Strawbale Chicken Coup Project

The kids during the window box construction, testing the “load bearing” capabilities, as bales will be stacked on top. They really enjoyed the whole bale building process with all the fun bales to climb and play on. We built hay forts and houses and tunnels. I ended up with some leftover bales and they still have a hay playhouse next to the coup under a tarp.

This is why I’m not running very hard right now…trying to beat winter. I’m almost ready to earthen plaster the bales. I’ve had clay and sand delivered from the quarry and have done some test balls to see what ratio of clay to plaster is looking good. I chose bentonite clay, as it was available at my local quarry and has a better water proof property. Sand is a rough sand that is the grade commonly used in concrete mixes.

There are definitely some things I’d do differently with regards to the bale construction process and the framing if I did it again. I found a great online resource and would follow a lot of his philosophies if I do it again. (See I’m thinking a straw bale workshop/studio at some point.

Most importantly, DON’T use 2×4 stud frame. Invest in 4x4s and design as a minimalist timber frame structure…less trimming bales, as working around the studs was time-consuming and a pain in the neck. Also, the chicken wire was a pain. I’d use some kind of poly mesh next time. My forearms look like I got in a cat fight.

Another boneheaded thing I did was install the chicken wire on the oustide BEFORE bale infill. Stupid move. It was a pain to go back and infill shallow spots that the bales didn’t quite fill against the mesh by cutting and stuffing, then re-stapling the cut holes. Royal pain.

Bales are filled all the way to the ceiling. The side upper plywood will have metal tin panels over them for a “mod-Dwell-magazine” style look. Lower 4 feet where you see bales will be earthen plastered. I’m not going to get the plaster’s finish coat done before winter. I’m shooting for one rough scratch coat on inside and outside in the next week (very similar to a cob type mix).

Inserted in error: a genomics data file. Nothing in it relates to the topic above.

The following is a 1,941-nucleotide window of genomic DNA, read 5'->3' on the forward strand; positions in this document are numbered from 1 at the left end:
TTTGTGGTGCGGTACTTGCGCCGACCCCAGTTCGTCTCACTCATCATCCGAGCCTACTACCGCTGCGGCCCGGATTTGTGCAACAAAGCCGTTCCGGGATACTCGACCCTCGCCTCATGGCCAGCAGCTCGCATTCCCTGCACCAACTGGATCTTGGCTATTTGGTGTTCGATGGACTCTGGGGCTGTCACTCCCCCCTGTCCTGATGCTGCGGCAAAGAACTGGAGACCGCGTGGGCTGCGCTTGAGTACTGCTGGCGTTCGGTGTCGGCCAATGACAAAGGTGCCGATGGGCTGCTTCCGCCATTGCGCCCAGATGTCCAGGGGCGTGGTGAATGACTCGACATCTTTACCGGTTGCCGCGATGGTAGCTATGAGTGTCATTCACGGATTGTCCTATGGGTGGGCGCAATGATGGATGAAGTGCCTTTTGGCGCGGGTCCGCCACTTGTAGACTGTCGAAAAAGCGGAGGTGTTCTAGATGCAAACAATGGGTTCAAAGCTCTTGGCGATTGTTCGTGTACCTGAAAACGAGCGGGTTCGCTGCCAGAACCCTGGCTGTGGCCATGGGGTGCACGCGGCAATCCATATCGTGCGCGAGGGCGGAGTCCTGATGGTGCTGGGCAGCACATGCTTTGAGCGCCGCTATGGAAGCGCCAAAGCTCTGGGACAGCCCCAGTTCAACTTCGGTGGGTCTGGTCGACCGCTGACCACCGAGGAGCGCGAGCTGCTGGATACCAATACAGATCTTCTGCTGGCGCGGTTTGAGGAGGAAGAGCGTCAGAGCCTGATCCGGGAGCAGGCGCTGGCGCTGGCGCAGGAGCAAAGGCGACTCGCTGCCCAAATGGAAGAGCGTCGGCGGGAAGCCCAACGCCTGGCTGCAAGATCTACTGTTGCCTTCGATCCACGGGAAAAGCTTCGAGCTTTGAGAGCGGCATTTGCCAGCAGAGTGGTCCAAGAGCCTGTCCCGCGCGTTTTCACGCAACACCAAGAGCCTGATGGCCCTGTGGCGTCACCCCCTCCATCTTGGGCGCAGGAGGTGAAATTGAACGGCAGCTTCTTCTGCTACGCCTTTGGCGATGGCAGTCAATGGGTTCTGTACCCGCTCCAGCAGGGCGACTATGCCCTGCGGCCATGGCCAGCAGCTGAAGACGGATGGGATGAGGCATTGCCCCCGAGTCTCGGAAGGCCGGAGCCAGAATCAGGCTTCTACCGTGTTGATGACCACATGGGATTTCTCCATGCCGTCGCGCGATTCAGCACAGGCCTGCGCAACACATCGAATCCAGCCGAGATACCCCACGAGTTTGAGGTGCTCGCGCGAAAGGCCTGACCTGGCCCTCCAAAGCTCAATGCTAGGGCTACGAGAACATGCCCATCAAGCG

Here are some picks of the process…

Side view during construction of the roof, rectangle area will be a window.

Window box completed during bale infill. Note the chicken door on the right. It’s a narrow used cabinet installed into the bale wall. That will be the official chicken entrance into their run.

Coup during bale infill. The cabinet on the left turned on it’s side…used cabinet from a local used place called Pack It. I made it into 3 laying boxes on the inside and was the width of my bales (see photo below for the inside shot and more info). The other thing I did was frame the main door to a standard door size (38″ x 7’4″), went to the local used place and picked up an insulated exterior door with glass and frame for $30…tacked in a top 2×4 to the exact height of the door I found, added one more vertical 2×4 to the exact width of the door, screwed it in and…BAM! nice door for cheap. No door construction needed. It was about a 20 minute install.

The layer boxes (old cabinet on it’s side with some plywood customization). The laying box floor on the inside is slightly slanted toward the back and I will glue outdoor carpet on the floor of each laying compartment. When you open the cabinet door (on the outside…see image above this one), there is a trough that eggs, after being laid will roll to the catch trough for collection by the kids from the outside door. Idea is they can’t smash the eggs AND we can leave them for almost a week with food and water and they can lay all they want and we come back and collect out of the trough.

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